Small-Scale Horizontal Variability of Mean and Turbulent Quantities in the Nocturnal Boundary Layer
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Two networks of meteorological stations are used to investigate the spatial variability of temperature, wind speed, turbulent kinetic energy, turbulent fluxes and turbulent spectra over horizontal distances of tens to hundreds of metres . The networks are located in regions of moderately complex terrain, with stations located at elevation differences as large as 37 m at Pedras Altas and 10 m at Santa Maria. The spatial temperature variability is largely enhanced on very stable, weak-wind nights. At Pedras Altas, the temperature difference reaches 12 K between stations horizontally separated by less than 500 m. Obstacles also play an important role, as obstructed sites may have temperatures a few K lower than unobstructed sites at the same elevation. The maximum wind speed over the network (Vmax) controls the horizontal variability of mean and turbulent quantities. Despite the terrain and horizontal scale differences, variables such as mean temperature, standard deviations of horizontal and vertical wind components and the turbulent fluxes of sensible heat, latent heat and carbon dioxide share the dependence on Vmax at both sites. The regime transition between the very stable and weakly-stable boundary layers occurs at much lower wind speeds at an obstructed site than at a hilltop.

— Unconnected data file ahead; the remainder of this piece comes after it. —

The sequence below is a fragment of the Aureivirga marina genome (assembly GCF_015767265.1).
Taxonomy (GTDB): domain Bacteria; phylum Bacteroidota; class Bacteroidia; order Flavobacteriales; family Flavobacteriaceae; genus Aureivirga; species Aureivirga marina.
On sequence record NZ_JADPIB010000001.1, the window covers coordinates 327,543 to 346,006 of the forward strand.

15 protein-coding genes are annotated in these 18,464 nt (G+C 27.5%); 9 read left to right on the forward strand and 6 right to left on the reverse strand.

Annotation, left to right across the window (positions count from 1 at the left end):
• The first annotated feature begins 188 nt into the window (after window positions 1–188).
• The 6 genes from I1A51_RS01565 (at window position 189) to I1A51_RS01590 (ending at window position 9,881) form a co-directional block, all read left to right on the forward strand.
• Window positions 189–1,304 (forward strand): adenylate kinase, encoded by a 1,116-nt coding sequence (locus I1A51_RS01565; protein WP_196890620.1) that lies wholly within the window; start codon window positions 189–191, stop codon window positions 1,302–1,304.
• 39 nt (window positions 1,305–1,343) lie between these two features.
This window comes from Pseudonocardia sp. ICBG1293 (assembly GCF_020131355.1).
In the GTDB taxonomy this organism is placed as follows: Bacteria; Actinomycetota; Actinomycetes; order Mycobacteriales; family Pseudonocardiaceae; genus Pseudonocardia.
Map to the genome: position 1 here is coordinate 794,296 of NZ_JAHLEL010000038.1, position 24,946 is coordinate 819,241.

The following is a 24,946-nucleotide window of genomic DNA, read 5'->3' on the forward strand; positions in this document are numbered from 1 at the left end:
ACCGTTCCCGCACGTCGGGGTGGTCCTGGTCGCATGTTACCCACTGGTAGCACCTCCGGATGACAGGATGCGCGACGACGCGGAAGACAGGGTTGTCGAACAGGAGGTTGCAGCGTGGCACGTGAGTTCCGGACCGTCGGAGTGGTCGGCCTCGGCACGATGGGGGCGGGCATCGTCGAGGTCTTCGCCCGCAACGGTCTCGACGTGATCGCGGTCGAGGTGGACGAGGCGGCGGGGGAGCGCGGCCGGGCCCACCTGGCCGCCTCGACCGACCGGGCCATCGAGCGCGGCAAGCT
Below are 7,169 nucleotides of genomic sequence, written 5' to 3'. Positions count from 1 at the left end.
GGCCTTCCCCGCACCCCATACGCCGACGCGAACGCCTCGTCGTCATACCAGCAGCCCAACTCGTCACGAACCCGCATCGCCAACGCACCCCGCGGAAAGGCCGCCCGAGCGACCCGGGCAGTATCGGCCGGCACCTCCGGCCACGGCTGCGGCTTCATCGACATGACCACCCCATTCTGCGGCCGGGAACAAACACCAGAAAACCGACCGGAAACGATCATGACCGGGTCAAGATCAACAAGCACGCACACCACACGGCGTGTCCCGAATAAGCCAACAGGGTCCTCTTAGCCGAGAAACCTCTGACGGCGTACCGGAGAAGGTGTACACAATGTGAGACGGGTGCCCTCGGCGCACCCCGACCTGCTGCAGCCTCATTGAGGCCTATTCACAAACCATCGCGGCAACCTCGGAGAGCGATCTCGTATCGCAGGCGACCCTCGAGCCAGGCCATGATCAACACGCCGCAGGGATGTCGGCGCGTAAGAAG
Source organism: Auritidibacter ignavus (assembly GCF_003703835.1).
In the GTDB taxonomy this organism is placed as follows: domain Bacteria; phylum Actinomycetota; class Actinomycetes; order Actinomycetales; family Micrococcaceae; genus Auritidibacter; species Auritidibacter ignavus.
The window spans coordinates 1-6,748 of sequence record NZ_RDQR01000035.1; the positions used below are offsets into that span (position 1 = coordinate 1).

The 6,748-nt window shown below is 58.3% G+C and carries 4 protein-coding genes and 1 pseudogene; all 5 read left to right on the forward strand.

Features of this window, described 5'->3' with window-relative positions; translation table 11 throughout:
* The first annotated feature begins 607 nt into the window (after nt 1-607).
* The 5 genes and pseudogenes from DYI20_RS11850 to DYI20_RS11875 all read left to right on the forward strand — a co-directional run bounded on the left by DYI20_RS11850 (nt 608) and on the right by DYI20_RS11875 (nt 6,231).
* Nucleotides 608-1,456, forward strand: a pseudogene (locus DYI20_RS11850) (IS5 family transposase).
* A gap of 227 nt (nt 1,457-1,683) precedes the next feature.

KeywordsHorizontal heterogeneity Stable boundary layer Turbulent fluxes
The experimental campaigns have been supported by Conselho Nacional de Desenvolvimento Científico e Tecnológico (CNPq) through Project 477251/2010-2. The authors also thank CNPq and CAPES for financial support. Suggestions from Margaret LeMone and two anonymous reviewers are largely appreciated as they improved both the description and the analysis.